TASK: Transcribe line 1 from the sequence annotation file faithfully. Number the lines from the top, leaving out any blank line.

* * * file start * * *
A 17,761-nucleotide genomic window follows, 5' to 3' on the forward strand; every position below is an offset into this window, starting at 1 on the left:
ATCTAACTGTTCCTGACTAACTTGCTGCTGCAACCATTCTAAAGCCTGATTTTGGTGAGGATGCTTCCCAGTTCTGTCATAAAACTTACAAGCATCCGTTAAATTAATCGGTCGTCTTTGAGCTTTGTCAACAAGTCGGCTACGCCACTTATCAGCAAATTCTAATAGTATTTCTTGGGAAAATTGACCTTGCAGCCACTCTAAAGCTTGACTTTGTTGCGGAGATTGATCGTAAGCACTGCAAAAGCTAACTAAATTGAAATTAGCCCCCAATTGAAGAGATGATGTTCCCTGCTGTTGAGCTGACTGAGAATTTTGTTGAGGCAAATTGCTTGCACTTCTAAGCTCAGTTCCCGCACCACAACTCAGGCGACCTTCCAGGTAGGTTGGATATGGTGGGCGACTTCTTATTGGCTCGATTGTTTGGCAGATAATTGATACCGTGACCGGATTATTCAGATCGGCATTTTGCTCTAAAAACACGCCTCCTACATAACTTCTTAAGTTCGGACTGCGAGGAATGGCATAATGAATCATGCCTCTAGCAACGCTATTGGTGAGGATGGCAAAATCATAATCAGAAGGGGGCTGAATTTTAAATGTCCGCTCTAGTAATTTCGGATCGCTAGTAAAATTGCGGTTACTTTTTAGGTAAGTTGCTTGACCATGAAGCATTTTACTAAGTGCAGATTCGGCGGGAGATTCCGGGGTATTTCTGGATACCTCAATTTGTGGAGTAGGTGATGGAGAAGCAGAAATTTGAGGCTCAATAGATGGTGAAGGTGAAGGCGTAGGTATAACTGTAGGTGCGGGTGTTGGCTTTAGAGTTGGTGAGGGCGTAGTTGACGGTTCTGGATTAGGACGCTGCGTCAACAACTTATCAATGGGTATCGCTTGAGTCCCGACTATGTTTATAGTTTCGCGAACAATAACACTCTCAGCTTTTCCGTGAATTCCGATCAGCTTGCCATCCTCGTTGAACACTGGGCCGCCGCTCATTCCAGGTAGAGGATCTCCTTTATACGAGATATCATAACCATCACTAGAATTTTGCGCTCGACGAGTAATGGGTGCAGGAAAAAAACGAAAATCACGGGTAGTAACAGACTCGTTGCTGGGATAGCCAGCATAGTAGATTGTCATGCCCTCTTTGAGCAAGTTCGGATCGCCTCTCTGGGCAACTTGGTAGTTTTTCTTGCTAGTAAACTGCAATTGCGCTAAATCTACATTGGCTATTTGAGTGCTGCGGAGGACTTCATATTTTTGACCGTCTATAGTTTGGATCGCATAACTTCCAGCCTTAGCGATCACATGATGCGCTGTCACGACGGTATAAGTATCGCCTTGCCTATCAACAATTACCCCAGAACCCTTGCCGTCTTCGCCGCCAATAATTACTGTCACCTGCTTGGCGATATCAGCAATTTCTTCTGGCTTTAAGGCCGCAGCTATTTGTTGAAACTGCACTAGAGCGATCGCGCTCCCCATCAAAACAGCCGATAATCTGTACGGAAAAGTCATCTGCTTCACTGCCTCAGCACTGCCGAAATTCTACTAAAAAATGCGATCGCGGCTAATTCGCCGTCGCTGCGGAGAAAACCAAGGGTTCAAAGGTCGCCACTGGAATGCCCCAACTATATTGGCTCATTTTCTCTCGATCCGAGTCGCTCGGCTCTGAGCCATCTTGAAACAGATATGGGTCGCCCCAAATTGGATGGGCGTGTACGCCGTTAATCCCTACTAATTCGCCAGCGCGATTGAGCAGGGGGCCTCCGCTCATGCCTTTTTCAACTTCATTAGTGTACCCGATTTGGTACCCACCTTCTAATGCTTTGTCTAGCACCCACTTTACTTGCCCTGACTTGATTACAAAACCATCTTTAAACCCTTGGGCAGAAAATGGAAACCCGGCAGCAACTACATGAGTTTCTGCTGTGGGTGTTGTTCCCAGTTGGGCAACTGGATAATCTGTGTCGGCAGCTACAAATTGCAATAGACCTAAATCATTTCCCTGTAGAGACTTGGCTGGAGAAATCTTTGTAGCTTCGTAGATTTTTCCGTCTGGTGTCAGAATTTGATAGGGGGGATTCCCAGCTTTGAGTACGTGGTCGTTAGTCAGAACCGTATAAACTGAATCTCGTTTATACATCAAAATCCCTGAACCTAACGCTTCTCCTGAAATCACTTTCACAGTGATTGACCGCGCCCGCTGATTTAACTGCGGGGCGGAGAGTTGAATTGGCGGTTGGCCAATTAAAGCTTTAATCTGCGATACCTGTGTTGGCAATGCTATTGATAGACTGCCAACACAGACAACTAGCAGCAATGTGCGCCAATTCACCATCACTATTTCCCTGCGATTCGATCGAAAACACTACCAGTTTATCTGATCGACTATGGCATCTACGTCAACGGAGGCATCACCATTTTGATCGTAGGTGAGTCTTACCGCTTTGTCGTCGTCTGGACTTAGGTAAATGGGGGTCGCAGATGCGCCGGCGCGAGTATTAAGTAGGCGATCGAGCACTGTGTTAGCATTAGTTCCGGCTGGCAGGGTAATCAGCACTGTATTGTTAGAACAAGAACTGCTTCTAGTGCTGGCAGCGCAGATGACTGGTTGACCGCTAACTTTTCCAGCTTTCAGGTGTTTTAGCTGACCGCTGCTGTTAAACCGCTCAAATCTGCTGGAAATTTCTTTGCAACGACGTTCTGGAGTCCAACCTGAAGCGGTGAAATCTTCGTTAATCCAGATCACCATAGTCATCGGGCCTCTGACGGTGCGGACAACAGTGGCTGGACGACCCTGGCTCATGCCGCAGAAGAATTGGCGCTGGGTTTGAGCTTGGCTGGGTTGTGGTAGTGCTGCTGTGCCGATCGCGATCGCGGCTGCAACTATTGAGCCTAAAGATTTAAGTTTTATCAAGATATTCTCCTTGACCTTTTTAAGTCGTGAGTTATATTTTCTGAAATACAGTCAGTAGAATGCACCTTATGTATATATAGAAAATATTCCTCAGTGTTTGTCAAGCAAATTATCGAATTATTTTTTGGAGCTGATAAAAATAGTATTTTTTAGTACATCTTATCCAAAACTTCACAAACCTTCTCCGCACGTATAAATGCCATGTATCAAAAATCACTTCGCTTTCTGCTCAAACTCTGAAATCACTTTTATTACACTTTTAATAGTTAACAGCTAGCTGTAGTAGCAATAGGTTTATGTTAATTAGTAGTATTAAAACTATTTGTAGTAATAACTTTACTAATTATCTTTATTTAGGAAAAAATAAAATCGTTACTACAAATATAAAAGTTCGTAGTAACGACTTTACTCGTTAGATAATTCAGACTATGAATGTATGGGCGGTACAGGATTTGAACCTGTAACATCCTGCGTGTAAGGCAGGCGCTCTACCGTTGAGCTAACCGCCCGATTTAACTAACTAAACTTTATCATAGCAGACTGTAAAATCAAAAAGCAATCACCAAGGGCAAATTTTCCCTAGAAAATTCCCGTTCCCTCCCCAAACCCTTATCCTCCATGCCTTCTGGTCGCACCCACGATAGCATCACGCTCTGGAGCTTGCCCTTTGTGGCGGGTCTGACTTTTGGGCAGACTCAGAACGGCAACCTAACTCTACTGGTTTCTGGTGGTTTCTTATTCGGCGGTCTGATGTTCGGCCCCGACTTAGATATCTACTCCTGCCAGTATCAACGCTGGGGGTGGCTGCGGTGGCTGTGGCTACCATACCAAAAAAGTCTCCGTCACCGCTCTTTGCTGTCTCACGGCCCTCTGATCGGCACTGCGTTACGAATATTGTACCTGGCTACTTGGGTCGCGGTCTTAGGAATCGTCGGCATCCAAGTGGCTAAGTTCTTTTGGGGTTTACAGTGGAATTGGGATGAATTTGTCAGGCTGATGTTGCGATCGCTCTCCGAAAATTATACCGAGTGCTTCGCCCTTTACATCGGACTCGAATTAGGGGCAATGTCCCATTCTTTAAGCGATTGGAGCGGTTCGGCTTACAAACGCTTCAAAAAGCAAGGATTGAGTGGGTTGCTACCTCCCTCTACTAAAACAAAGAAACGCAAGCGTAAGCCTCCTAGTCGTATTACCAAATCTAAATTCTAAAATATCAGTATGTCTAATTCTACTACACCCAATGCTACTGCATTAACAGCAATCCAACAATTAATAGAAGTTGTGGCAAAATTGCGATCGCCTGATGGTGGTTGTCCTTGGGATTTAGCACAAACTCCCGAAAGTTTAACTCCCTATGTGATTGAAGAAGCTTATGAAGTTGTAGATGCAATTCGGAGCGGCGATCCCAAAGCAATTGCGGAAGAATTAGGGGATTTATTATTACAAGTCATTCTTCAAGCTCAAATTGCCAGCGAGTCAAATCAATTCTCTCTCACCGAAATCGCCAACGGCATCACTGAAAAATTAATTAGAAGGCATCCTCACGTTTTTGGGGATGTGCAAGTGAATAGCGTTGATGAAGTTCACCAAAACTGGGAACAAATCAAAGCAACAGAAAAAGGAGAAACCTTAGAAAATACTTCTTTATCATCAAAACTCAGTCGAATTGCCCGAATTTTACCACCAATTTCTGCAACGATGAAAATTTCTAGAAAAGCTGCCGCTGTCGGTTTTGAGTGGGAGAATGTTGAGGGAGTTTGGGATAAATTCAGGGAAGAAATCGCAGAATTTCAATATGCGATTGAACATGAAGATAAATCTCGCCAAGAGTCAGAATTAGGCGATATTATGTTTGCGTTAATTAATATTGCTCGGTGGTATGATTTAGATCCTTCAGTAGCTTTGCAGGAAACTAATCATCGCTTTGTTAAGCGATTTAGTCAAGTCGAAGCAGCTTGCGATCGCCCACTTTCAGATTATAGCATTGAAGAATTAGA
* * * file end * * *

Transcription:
A 17,761-nucleotide genomic window follows, 5' to 3' on the forward strand; every position below is an offset into this window, starting at 1 on the left: